Cross-validation is an important part of training and evaluating an ML model. It allows you to get an estimate of how a trained model will perform on new data.
Most people who learn how to do cross validation first learn about the K-fold approach. I know I did. In K-fold cross validation, the dataset is randomly split into n folds (usually 5). Over the course of 5 iterations, the model is trained on 4 out of the 5 folds while the remaining 1 acts as a test set for evaluating performance. This is repeated until all 5 folds have been used as a test set at one point in time. By the end of it, you’ll have 5 error scores, which, averaged together, will give you your cross validation score.
Here’s the catch though — this method really only works for non-time series / non sequential data. If the order of the data matters in any way, or if any data points are dependent on preceding values, you cannot use K-fold cross validation.
The reason why is fairly straightforward. If you split up the data into 4 training folds and 1 testing fold using KFold you will randomize the order of the data. Therefore, data points that once preceded other data points can end up in the test set, so when it comes down to it, you’ll be using future data to predict the past.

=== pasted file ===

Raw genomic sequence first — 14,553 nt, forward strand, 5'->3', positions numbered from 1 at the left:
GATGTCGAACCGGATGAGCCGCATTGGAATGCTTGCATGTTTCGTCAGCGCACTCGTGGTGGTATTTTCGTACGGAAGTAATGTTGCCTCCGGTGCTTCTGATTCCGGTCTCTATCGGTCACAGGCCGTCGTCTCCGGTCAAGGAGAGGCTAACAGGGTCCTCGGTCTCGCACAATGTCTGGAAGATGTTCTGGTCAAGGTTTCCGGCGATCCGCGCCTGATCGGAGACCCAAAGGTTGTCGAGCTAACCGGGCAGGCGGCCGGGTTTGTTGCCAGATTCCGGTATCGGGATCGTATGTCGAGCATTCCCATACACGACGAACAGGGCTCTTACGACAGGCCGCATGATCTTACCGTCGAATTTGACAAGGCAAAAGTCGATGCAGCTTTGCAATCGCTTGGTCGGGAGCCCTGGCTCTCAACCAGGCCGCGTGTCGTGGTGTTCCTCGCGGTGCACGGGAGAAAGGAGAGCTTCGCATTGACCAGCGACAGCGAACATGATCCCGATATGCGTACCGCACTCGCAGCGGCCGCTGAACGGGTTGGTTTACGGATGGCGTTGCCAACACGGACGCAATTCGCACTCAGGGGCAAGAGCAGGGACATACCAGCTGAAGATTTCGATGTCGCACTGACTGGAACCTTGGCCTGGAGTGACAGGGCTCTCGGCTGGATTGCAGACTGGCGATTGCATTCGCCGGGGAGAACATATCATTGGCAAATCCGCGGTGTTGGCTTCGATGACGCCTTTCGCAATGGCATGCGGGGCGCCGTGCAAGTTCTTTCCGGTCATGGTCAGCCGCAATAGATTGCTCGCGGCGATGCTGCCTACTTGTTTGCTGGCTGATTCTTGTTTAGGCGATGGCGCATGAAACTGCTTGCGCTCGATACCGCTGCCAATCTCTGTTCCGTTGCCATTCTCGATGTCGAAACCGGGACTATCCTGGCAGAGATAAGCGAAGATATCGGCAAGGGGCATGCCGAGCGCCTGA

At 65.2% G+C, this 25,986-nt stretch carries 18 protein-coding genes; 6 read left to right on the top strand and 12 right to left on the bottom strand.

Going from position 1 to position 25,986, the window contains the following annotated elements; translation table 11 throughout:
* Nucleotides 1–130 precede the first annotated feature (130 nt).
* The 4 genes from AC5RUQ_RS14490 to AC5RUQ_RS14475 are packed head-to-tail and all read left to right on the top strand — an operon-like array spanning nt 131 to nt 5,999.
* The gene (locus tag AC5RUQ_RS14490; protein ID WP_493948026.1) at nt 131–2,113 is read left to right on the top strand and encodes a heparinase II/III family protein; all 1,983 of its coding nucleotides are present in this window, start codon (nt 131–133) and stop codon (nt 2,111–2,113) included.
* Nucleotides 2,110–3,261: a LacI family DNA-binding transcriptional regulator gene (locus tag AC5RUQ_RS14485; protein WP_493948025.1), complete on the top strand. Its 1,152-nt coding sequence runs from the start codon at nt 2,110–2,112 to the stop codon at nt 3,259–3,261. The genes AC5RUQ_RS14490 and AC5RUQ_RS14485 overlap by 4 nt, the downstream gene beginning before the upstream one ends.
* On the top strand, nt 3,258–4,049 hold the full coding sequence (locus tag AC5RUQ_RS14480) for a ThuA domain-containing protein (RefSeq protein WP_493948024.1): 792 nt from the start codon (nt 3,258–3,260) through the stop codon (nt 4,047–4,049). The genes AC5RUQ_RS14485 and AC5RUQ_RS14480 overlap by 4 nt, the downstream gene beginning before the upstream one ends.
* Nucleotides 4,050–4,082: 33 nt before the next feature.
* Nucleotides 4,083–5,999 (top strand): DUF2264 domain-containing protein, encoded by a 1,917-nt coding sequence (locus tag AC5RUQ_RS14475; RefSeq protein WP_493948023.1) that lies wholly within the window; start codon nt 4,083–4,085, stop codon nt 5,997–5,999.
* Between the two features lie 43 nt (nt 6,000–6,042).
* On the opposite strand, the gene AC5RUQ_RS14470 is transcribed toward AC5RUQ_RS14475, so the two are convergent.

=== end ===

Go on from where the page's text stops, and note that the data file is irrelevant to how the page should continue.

This is a big no-no.
The way test your model in development should mimic the way it will run in the production environment.
If you’ll be using past data to predict future data when the model goes to production (as you would be doing with time series), you should be testing your model in development the same way.
This is where TimeSeriesSplit comes in. TimeSeriesSplit, a scikit-learn class, is a self-described “variation of KFold.”
In the kth split, it returns first k folds as train set and the (k+1)th fold as test set.
The main differences between TimeSeriesSplit and KFold are:
- In TimeSeriesSplit, the training dataset gradually increases in size, whereas in…